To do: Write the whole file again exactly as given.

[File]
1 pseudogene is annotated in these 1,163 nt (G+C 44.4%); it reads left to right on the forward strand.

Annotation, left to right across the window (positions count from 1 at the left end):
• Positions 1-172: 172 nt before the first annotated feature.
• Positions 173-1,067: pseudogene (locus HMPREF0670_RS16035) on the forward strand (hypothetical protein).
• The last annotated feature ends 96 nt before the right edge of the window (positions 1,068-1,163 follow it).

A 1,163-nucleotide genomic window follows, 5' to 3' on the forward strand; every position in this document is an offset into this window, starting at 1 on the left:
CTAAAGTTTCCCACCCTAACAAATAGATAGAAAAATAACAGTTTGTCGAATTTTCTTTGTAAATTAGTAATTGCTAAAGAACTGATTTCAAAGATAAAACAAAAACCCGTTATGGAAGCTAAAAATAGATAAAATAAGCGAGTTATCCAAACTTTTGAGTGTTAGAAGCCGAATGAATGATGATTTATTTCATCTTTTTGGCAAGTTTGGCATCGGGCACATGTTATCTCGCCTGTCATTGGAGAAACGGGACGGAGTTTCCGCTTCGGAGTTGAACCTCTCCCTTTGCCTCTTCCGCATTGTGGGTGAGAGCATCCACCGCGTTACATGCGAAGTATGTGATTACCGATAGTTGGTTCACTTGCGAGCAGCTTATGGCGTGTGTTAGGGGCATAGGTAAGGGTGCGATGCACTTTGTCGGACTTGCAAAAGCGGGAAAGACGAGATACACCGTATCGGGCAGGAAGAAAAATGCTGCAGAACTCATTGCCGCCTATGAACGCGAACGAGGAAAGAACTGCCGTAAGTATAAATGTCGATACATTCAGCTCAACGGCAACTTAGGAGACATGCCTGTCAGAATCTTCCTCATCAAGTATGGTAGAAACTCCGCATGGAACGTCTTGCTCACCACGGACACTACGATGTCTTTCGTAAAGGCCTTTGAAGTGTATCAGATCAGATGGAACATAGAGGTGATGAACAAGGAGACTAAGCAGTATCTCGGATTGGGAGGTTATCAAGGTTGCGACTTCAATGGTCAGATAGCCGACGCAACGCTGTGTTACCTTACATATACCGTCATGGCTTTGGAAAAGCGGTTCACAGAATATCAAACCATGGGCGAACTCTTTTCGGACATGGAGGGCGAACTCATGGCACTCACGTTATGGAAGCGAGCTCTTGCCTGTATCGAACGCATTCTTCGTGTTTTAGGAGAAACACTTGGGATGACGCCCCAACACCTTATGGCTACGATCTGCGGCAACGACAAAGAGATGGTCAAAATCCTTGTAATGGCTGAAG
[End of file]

1 pseudogene is annotated in these 1,163 nt (G+C 44.4%); it reads left to right on the forward strand.

Annotation, left to right across the window (positions count from 1 at the left end):
• Positions 1-172: 172 nt before the first annotated feature.
• Positions 173-1,067: pseudogene (locus HMPREF0670_RS16035) on the forward strand (hypothetical protein).
• The last annotated feature ends 96 nt before the right edge of the window (positions 1,068-1,163 follow it).

A 1,163-nucleotide genomic window follows, 5' to 3' on the forward strand; every position in this document is an offset into this window, starting at 1 on the left:
CTAAAGTTTCCCACCCTAACAAATAGATAGAAAAATAACAGTTTGTCGAATTTTCTTTGTAAATTAGTAATTGCTAAAGAACTGATTTCAAAGATAAAACAAAAACCCGTTATGGAAGCTAAAAATAGATAAAATAAGCGAGTTATCCAAACTTTTGAGTGTTAGAAGCCGAATGAATGATGATTTATTTCATCTTTTTGGCAAGTTTGGCATCGGGCACATGTTATCTCGCCTGTCATTGGAGAAACGGGACGGAGTTTCCGCTTCGGAGTTGAACCTCTCCCTTTGCCTCTTCCGCATTGTGGGTGAGAGCATCCACCGCGTTACATGCGAAGTATGTGATTACCGATAGTTGGTTCACTTGCGAGCAGCTTATGGCGTGTGTTAGGGGCATAGGTAAGGGTGCGATGCACTTTGTCGGACTTGCAAAAGCGGGAAAGACGAGATACACCGTATCGGGCAGGAAGAAAAATGCTGCAGAACTCATTGCCGCCTATGAACGCGAACGAGGAAAGAACTGCCGTAAGTATAAATGTCGATACATTCAGCTCAACGGCAACTTAGGAGACATGCCTGTCAGAATCTTCCTCATCAAGTATGGTAGAAACTCCGCATGGAACGTCTTGCTCACCACGGACACTACGATGTCTTTCGTAAAGGCCTTTGAAGTGTATCAGATCAGATGGAACATAGAGGTGATGAACAAGGAGACTAAGCAGTATCTCGGATTGGGAGGTTATCAAGGTTGCGACTTCAATGGTCAGATAGCCGACGCAACGCTGTGTTACCTTACATATACCGTCATGGCTTTGGAAAAGCGGTTCACAGAATATCAAACCATGGGCGAACTCTTTTCGGACATGGAGGGCGAACTCATGGCACTCACGTTATGGAAGCGAGCTCTTGCCTGTATCGAACGCATTCTTCGTGTTTTAGGAGAAACACTTGGGATGACGCCCCAACACCTTATGGCTACGATCTGCGGCAACGACAAAGAGATGGTCAAAATCCTTGTAATGGCTGAAG